Viable solutions to effectively treat hepatitis C already exist; the challenges are access and implementation
20/09/2016, Rome, Italy: Chronic infection by the hepatitis C virus (HCV) proved fatal for over 700,000 people worldwide in 2013, mainly as a result of liver damage.[i] Although information on the epidemiology of transmission and infection is sparse, recent estimates put the global prevalence of HCV infection at 130-150 million people.
The World Health Organization has recently initiated a global health strategy, which will run between 2016 and 2021, to eliminate hepatitis C as a global public health threat by 2030. Specific targets will include reducing the number of new infections each year by 70% to around 1 million and cutting the fatality rate by 60%.
In a study published recently by the journal Clinical Microbiology and Infection, Lanini et al.[ii] explore the global challenges ahead and the interventional strategies available to meet them successfully.
“One of the core elements of a global control programme against hepatitis C will be the new direct acting antiviral (DAA) drugs. These are extremely effective, with short- duration oral treatment courses achieving cure rates in excess of 90%,” explains senior author Giuseppe Ippolito (National Institute for Infectious Diseases Lazzaro Spallanzani-IRCCS, Rome, Italy).
Clinical trials have now shown that a combination therapy of the nucleotide analogue inhibitors NS5B and NS5A leads to complete viral clearance in 85-100% of people who are living with HCV. Encouragingly, this occurs across all HCV genotypes and, the access to therapy is not precluded to patients with advanced stage of liver disease or whether other treatments have failed due to viral resistance and other factors.
Prevention, however, is always better than cure and so another major strategy will be to limit the rate of infection in healthcare settings through increased screening of donated blood for viral contamination and a substantial reduction in unsafe injections. Data shows that these challenges arise mainly in countries such as Nigeria, Gabon, Egypt and India but outbreaks of hepatitis C infection in Europe due to unsafe medical practices are not unheard of. An example of iatrogenic transmission of HVC was reported as recently as 2008 in Spain.[iii]
Beyond that, it will be vital to increase implementation of primary prevention measures. As well as improving safety in healthcare in low to middle income countries, this will also involve reducing transmission within high-risk populations in high-income countries such as intravenous drug users and prisoners.
One of the main challenges will be to ensure that the people with the greatest need are targeted effectively. “We have effective treatments in the form of DAAs but, currently, these are neither affordable or accessible in many low and middle income countries,” cautions Ippolito. “Global pressure will be required to encourage generic competition to reduce the cost of medicines and diagnostics. This could include direct price negotiations with the pharmaceutical companies responsible for DAA manufacture, differential pricing and voluntary licences,” he adds.
Other action points for the WHO global health strategy against HCV will include:
· Collecting more accurate surveillance data to enable prioritisation of resources.
· Vastly increased coverage of prevention programmes to limit blood-borne transmission.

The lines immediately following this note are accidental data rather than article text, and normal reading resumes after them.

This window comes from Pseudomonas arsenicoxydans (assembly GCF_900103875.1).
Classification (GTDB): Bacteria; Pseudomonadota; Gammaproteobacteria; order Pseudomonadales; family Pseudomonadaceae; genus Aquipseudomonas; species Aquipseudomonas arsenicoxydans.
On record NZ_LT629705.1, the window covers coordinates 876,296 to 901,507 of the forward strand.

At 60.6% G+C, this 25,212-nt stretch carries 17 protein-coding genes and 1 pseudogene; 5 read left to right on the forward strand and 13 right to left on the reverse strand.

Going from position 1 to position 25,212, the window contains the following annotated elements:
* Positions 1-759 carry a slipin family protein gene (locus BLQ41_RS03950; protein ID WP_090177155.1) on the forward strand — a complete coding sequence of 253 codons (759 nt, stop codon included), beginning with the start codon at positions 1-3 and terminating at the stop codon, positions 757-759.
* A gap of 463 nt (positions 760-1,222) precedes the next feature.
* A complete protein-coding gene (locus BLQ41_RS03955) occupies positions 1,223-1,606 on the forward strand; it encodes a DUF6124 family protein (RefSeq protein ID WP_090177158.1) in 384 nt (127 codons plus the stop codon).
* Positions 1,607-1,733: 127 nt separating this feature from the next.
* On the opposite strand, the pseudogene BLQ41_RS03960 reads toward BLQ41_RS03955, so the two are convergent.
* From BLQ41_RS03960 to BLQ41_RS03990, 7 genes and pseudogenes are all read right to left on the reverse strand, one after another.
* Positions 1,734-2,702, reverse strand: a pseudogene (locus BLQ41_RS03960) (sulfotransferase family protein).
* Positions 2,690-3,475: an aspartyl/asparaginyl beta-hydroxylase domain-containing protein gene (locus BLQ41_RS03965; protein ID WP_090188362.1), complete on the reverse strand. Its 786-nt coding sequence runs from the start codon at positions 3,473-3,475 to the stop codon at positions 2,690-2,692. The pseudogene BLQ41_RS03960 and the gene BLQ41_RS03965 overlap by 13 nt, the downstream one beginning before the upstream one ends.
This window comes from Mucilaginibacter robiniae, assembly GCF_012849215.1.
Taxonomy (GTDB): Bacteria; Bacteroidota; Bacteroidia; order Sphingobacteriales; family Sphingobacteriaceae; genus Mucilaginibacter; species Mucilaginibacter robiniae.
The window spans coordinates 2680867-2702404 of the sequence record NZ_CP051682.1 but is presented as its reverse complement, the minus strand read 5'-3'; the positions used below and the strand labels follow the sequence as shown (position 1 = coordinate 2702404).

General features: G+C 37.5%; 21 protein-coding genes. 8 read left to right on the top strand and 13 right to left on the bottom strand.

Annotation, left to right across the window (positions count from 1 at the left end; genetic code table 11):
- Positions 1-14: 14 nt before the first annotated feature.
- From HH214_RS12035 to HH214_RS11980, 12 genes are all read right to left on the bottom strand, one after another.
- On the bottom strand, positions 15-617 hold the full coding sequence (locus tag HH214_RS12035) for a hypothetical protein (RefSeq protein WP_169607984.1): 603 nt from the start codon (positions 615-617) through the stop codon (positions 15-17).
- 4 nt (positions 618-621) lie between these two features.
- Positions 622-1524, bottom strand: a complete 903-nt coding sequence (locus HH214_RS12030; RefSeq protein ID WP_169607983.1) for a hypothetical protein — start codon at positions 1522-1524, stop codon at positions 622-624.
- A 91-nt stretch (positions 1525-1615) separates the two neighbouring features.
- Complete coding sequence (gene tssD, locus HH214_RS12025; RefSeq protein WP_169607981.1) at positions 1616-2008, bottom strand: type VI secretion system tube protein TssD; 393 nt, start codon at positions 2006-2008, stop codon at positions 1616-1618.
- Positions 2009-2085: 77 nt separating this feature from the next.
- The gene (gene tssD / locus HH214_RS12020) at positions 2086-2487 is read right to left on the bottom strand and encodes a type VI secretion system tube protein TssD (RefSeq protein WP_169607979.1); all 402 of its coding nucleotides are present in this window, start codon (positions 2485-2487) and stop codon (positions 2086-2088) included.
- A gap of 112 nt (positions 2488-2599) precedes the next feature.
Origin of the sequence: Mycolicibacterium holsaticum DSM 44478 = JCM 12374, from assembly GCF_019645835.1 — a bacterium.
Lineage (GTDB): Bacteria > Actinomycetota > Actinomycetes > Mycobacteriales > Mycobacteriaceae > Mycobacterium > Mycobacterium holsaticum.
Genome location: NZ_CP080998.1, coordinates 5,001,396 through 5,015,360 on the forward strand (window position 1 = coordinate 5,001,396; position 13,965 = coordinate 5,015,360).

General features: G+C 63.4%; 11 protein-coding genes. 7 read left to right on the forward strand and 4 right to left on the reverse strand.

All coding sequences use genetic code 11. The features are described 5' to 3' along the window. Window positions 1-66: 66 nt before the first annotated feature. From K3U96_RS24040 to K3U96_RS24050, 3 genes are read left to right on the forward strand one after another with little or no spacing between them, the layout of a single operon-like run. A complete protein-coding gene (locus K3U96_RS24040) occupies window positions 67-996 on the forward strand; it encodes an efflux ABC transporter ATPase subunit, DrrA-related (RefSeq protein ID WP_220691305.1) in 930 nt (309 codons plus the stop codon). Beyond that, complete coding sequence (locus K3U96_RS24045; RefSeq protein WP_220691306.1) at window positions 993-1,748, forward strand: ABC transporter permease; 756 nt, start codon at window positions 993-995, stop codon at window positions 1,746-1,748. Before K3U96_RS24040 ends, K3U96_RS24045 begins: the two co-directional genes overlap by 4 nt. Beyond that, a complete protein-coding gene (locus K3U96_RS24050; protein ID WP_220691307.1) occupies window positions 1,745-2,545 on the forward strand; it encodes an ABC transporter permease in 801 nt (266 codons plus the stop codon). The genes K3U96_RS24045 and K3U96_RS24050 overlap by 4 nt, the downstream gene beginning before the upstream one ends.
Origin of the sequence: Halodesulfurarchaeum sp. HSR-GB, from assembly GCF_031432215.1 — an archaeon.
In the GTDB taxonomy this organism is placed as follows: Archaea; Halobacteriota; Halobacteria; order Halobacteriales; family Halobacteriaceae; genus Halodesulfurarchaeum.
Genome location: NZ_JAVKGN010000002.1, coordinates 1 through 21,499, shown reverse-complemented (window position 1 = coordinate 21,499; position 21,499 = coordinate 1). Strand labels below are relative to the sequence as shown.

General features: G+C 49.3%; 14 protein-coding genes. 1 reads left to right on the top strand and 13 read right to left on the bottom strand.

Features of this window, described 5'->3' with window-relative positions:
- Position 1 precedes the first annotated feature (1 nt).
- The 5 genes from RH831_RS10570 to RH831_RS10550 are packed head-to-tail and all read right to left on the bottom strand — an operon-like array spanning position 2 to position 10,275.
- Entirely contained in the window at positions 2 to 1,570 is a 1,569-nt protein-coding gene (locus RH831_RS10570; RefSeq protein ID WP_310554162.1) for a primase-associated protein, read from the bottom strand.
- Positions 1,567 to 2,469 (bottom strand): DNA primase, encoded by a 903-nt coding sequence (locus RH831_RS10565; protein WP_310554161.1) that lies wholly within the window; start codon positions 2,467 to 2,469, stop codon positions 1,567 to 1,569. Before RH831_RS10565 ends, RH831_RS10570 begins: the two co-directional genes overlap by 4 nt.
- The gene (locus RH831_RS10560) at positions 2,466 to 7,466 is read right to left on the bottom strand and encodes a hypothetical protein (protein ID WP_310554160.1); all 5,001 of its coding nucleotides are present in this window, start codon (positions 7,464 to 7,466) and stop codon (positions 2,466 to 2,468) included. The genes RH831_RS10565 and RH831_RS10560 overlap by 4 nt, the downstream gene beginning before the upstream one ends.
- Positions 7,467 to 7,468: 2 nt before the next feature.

· Increasing access to simple and reliable diagnostic tests and services. In Egypt, for example, although a high-profile treatment programme is in place, fewer than 4% of the population at risk of chronic HCV infection can access testing.
· Expansion of public health programmes across the board in high, middle and low income countries.
· Increased national awareness of the health threat posed by hepatitis C, new national strategies for control and designated budgets to achieve goals.
Without concerted effort worldwide, the 2030 goals seem huge but successful public health programmes have already achieved similarly massive objectives – HIV being a prime example. “The global response to HCV and other infectious diseases control can learn from the innovative HIV service delivery approaches that have already been used successfully in marginalized and vulnerable populations across the world,” concludes Ippolito.
[i] Global Burden of Disease Study 2013 Collaborators. Global, regional, and national incidence, prevalence, and years lived with disability for 301 acute and chronic diseases and injuries in 188 countries, 1990-2013: a systematic analysis for the Global Burden of Disease Study 2013. Lancet. 2015: 386; 743-800. doi: 10.1016/S0140-6736(15)60692-4
[ii] Lanini S, Easterbook PJ, Zumla, A, Ippolito, G. Hepatitis C: Global epidemiology and strategies for control. Clinical Microbiology and Infection. 2016: doi: 10.1016/ j.cmi.2016.07.035
[iii] Martínez-Bauer, E. et al. Hospital admission is a relevant source of hepatitis C virus acquisition in Spain. J. Hepatol. 48, 20–27 (2008).
Notes to editors
Hepatitis C virus (HCV) is a single strained RNA virus that is the main cause of non-A and non-B hepatitis.
Although acute infection with HCV is generally mild and seldom asymptomatic up to 80% infected individuals cannot clear the virus and develop a lifelong chronic infection. This leads to progressive liver damage that, if untreated, can lead to cirrhosis, liver cancer and death.
Having been infected with HCV once does not provide any long-term immunity, so reinfection after virus clearance and super infection with multiple HCV strain can occur.
The lack of immunity to HCV, and the fact that the virus has 7 genotypes and 67 subtypes (at least) has made developing a vaccine difficult.
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Last updated on: 20/09/2016
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